Early the next morning we left for Honolulu. Soon after we started, our baggage-horse ran away. One of the bags which he bore got loose and frightened him. Our horses saw him coming with one bag swinging back and forth under his body, and began to be uneasy, so we turned them off to the side of the road, and he rushed past us. The gentlemen and natives started in pursuit. The poor horse crossed a river, and was finally caught in a taro-patch. Our bags were torn to pieces, and many of their contents scattered over the plain; some were wet through or stained with the green mud from the taro-fields.

“Did you find all your things?” asked Harry.

Almost everything; the poor horse looked sadly jaded and tired, but he had to carry the baggage the rest of the way.

We rode up a precipitous ascent two or three thousand feet high, by a zigzag road cut into its sides. The adjacent precipices are some of them much higher. Over one of these Kamehameha I. drove the defeated warriors of Oahu, in his last battle on the island. That was savage warfare. The precipice up which we rode is called “The Pali,” or precipice; it is at the head of Nuuanu valley. The finest approach to it is from Honolulu. Masses of rock rise high above you on either side, while a beautiful panorama of hills, valleys, cottages, winding streams, and verdant plantations all opens to your astonished eye, and bounding the distant view is the ocean.

Riding down Nuuanu valley, we were again surrounded by our Honolulu friends. Our tour of the Hawaiian Islands was ended.

The next day, May 30, the steamer Kilauea came into port, bringing missionaries from the other islands to attend the general meeting appointed to be held in Honolulu in the month of June.

The meeting opened June 3, and every morning and afternoon there were business meetings until the 16th, when the examination of Oahu College at Punahou commenced. It was a fine examination, the same studies as in our New England academies. It lasted through two days, and on the third day there was an exhibition in the evening at the stone church. The house was prettily decorated, the king lending his royal reception-flag for the occasion, an enormous banner forty feet long. This was suspended by the four corners from the ceiling, forming a sort of canopy over the platform. There were also American, French, British, Spanish, and Hawaiian flags, together with wreaths, mottoes, and bouquets. The church was crowded with foreigners and natives. The speeches were good, the young men doing themselves credit, and the singing was fine; indeed, there are some superior singers in Honolulu. Commencement ended, as in our own country, with the president’s levee. Everybody seemed to be present, and to enjoy themselves, and did ample justice to the abundant collation spread in the college hall. The evening closed with patriotic songs, and thus ended the college year of 1863.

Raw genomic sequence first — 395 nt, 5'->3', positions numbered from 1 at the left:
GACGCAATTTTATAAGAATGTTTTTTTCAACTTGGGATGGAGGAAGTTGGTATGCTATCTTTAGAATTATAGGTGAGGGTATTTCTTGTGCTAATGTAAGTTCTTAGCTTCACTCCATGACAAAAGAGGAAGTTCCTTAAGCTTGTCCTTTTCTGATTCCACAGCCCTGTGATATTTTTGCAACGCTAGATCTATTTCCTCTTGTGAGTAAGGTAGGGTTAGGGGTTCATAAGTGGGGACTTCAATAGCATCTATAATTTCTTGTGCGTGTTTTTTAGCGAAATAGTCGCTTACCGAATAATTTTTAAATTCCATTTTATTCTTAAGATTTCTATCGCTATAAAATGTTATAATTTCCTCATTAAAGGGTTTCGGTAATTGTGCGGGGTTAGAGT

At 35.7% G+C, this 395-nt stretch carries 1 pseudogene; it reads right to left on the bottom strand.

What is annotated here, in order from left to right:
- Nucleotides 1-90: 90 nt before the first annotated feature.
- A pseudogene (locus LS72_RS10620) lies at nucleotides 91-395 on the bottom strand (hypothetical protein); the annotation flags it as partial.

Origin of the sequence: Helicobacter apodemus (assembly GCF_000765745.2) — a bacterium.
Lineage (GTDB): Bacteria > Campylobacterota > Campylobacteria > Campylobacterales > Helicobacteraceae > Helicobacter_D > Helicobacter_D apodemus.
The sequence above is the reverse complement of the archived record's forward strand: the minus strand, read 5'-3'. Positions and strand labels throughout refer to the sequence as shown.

General meeting was resumed after the exercises at Punahou were concluded. Almost every missionary was present, and had brought a part or the whole of his family. The Pastor of the Foreign Church, the Seamen’s Chaplain, President of Oahu College, native pastors and delegates were all present. It was delightful to witness the harmony pervading this large body, and to see how strong the Christian and missionary tie that bound them together. There they sat day after day, exchanging their opinions, discussing questions, and settling matters of great importance to them and the people, meeting and praying together, and it seemed as if the spirit of Christ rested upon them; for no jar or discord was allowed to enter.

The work of the Lord in those islands is very great. There are now only 67,000 inhabitants, and yet in these forty-three years in which the mission has been in operation there have been 52,413 converts, and 19,679 are now connected with the churches. Surely, this may be called a Christian nation. There was another “Cousins’ Meeting” on the evening of June 6th. I wish you could peep in upon one of these gatherings. Thirty or forty young people together, all united by the missionary tie, the ladies wearing light or white muslins, with gay belts and sashes, flowers in their hair, and happy, joyous, faces; the gentlemen with a rose in their button-hole, in summer dress; windows, doors, and blinds all open; and after the business of the meeting is over, numerous happy couples promenading to and fro on the piazza. All this gives a festive look, and one has a feeling of interest not felt in gatherings in our own land. At parties there, one never expected a greater variety of refreshments than cake, coffee, and strawberries; so they can be conducted without much expense, and little companies are the order of the day. Then it is so easy getting about; no cold winter snows to trudge through, no chilling wind to guard against; everybody has a horse or vehicle of some kind, or his next neighbor has, and is willing to be neighborly.

But we must leave Honolulu parties, and go to an American supper.